Effect of phosphide eutectic on the properties of a cast iron alloy
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The most technologically advanced material for valve seats of internal-combustion engines are the phosphorus-alloyed cast irons strengthened by a reinforcing phase consisting of the phosphide eutectic and cementite, the ratio between which depends on the Cr to P ratio, the technology of the modification, and the cooling rate of the castings.
The optimum structure of the cast iron for valve seats, which produces a combination of good machinability and high wear resistance is the troostomartensitic or troostosorbitic matrix with a network of the FÉ5-type phosphide eutectic (with cementite lamellae), and clusters of graphite combined with fine- and medium-size flakes with less than 5% of the structurally free graphite. The optimum combination of wear resistance, machinability, and strength of the valve seats is attained at the ratio Cr/P=3–4 and modification by 0.5–0.8% ferrosilicon. The wear of the phosphorous-containing cast iron with a troostomartensitic or troostosorbitic matrix is determined by the amount of the cementite in the ledeburite and, when its content is small or it is absent, by the type of the phosphide eutectic. A phosphorus-containing cast iron of the type of 360S3KhGMD has been suggested which has gone into production. It has the composition: 3.5–3.8% C, 2.5–3.0% Si, 0.7–1.0% Mn, 0.9–1.2% Cr, 0.9–1.2% Mo, 0.3–0.6% P, 0.7–1.2% Cu, and up to 0.1% S.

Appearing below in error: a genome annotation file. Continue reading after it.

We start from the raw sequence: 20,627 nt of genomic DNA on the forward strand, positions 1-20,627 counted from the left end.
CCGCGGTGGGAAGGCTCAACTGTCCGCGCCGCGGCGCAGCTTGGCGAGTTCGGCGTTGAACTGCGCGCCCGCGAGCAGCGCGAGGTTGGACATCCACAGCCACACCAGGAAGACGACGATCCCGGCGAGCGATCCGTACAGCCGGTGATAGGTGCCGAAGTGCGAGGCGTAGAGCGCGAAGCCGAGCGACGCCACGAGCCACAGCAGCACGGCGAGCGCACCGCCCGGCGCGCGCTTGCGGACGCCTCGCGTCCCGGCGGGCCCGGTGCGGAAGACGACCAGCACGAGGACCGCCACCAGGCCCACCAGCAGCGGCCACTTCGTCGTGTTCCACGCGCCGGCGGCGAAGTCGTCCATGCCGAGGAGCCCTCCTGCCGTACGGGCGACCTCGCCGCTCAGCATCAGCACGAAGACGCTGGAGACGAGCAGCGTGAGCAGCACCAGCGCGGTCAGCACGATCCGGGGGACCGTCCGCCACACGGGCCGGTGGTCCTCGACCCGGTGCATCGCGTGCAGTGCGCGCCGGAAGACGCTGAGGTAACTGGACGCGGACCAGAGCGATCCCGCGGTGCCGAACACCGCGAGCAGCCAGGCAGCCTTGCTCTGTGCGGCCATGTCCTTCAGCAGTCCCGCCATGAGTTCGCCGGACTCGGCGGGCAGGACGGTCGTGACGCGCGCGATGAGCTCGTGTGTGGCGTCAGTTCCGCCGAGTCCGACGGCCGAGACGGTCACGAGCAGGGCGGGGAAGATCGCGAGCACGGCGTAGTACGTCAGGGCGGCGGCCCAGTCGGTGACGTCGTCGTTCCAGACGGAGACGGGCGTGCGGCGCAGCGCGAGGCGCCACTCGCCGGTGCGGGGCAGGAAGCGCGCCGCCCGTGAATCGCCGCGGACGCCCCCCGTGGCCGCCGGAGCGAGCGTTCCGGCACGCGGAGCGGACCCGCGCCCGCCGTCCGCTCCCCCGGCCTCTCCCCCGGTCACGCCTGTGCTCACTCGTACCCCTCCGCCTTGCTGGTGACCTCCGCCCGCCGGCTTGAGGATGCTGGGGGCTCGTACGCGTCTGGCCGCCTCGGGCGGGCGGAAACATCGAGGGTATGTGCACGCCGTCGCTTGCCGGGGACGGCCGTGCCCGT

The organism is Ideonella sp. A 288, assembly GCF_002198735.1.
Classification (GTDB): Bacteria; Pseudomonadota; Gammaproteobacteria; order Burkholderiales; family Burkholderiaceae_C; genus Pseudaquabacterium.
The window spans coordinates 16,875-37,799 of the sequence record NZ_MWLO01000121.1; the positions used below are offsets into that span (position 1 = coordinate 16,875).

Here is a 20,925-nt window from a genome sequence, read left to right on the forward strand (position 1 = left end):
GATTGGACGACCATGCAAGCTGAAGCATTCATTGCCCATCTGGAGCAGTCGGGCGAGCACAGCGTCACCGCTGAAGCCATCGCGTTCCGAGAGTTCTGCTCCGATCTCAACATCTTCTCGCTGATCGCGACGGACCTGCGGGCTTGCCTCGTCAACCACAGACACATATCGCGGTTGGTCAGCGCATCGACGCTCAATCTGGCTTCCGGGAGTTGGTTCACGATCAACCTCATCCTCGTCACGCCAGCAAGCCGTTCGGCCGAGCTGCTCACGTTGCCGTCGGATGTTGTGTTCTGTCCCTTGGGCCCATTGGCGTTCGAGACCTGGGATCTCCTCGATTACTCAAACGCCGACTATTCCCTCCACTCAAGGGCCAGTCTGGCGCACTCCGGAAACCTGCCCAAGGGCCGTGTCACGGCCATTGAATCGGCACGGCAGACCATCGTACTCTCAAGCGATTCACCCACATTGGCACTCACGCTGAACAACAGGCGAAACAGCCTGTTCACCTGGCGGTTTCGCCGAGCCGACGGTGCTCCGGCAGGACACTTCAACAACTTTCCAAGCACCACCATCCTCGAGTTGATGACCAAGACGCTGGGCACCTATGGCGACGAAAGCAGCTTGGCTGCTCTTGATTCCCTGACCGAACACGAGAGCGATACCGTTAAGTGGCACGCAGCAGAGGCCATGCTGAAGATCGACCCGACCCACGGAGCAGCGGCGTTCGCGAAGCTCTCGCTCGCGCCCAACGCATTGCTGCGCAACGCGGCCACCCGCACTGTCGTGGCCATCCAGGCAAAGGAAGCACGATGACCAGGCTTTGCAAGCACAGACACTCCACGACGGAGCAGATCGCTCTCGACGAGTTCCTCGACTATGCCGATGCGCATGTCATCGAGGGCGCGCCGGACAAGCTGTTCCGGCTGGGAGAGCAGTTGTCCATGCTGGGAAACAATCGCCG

KeywordsIron Graphite Wear Resistance Cementite Cast Iron
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